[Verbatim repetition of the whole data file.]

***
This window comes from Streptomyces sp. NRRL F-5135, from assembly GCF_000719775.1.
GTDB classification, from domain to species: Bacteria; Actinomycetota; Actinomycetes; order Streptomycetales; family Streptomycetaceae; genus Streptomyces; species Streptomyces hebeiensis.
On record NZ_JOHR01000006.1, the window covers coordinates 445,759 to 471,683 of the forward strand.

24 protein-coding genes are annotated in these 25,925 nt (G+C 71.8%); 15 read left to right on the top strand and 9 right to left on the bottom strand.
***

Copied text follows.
This window comes from Streptomyces sp. NRRL F-5135, from assembly GCF_000719775.1.
GTDB classification, from domain to species: Bacteria; Actinomycetota; Actinomycetes; order Streptomycetales; family Streptomycetaceae; genus Streptomyces; species Streptomyces hebeiensis.
On record NZ_JOHR01000006.1, the window covers coordinates 445,759 to 471,683 of the forward strand.

24 protein-coding genes are annotated in these 25,925 nt (G+C 71.8%); 15 read left to right on the top strand and 9 right to left on the bottom strand.